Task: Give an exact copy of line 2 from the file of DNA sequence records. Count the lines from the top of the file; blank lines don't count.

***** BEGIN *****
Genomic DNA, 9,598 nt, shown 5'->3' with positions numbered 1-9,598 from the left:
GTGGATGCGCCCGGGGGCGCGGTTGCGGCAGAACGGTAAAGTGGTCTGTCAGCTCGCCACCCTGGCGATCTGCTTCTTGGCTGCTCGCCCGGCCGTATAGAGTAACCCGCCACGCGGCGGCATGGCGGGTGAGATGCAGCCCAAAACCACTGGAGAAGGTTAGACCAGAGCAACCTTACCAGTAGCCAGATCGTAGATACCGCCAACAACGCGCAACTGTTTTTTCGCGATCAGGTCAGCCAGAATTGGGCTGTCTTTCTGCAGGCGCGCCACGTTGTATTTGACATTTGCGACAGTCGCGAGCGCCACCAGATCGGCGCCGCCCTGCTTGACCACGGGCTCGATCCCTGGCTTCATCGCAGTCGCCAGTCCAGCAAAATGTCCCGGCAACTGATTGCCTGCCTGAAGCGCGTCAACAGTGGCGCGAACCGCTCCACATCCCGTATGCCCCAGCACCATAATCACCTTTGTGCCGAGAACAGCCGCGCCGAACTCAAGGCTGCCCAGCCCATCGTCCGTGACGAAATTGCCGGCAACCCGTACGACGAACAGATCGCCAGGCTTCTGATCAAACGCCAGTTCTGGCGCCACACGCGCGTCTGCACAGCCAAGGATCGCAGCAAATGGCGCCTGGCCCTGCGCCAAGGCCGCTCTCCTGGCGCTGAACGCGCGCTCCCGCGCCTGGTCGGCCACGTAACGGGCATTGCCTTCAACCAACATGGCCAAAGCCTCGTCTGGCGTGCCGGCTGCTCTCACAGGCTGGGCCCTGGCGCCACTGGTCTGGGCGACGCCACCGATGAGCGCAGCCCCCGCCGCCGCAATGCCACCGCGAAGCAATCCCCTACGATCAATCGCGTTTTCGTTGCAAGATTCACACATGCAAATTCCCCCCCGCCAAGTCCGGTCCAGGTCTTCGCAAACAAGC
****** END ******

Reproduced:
GTGGATGCGCCCGGGGGCGCGGTTGCGGCAGAACGGTAAAGTGGTCTGTCAGCTCGCCACCCTGGCGATCTGCTTCTTGGCTGCTCGCCCGGCCGTATAGAGTAACCCGCCACGCGGCGGCATGGCGGGTGAGATGCAGCCCAAAACCACTGGAGAAGGTTAGACCAGAGCAACCTTACCAGTAGCCAGATCGTAGATACCGCCAACAACGCGCAACTGTTTTTTCGCGATCAGGTCAGCCAGAATTGGGCTGTCTTTCTGCAGGCGCGCCACGTTGTATTTGACATTTGCGACAGTCGCGAGCGCCACCAGATCGGCGCCGCCCTGCTTGACCACGGGCTCGATCCCTGGCTTCATCGCAGTCGCCAGTCCAGCAAAATGTCCCGGCAACTGATTGCCTGCCTGAAGCGCGTCAACAGTGGCGCGAACCGCTCCACATCCCGTATGCCCCAGCACCATAATCACCTTTGTGCCGAGAACAGCCGCGCCGAACTCAAGGCTGCCCAGCCCATCGTCCGTGACGAAATTGCCGGCAACCCGTACGACGAACAGATCGCCAGGCTTCTGATCAAACGCCAGTTCTGGCGCCACACGCGCGTCTGCACAGCCAAGGATCGCAGCAAATGGCGCCTGGCCCTGCGCCAAGGCCGCTCTCCTGGCGCTGAACGCGCGCTCCCGCGCCTGGTCGGCCACGTAACGGGCATTGCCTTCAACCAACATGGCCAAAGCCTCGTCTGGCGTGCCGGCTGCTCTCACAGGCTGGGCCCTGGCGCCACTGGTCTGGGCGACGCCACCGATGAGCGCAGCCCCCGCCGCCGCAATGCCACCGCGAAGCAATCCCCTACGATCAATCGCGTTTTCGTTGCAAGATTCACACATGCAAATTCCCCCCCGCCAAGTCCGGTCCAGGTCTTCGCAAACAAGC